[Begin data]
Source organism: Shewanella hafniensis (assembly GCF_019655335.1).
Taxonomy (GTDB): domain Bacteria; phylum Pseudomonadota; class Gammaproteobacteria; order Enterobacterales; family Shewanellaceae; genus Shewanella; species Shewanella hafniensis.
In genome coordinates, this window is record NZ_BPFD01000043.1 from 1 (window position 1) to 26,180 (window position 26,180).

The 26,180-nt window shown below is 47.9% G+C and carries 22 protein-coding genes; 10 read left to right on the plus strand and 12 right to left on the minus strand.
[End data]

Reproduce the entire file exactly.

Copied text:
Source organism: Shewanella hafniensis (assembly GCF_019655335.1).
Taxonomy (GTDB): domain Bacteria; phylum Pseudomonadota; class Gammaproteobacteria; order Enterobacterales; family Shewanellaceae; genus Shewanella; species Shewanella hafniensis.
In genome coordinates, this window is record NZ_BPFD01000043.1 from 1 (window position 1) to 26,180 (window position 26,180).

The 26,180-nt window shown below is 47.9% G+C and carries 22 protein-coding genes; 10 read left to right on the plus strand and 12 right to left on the minus strand.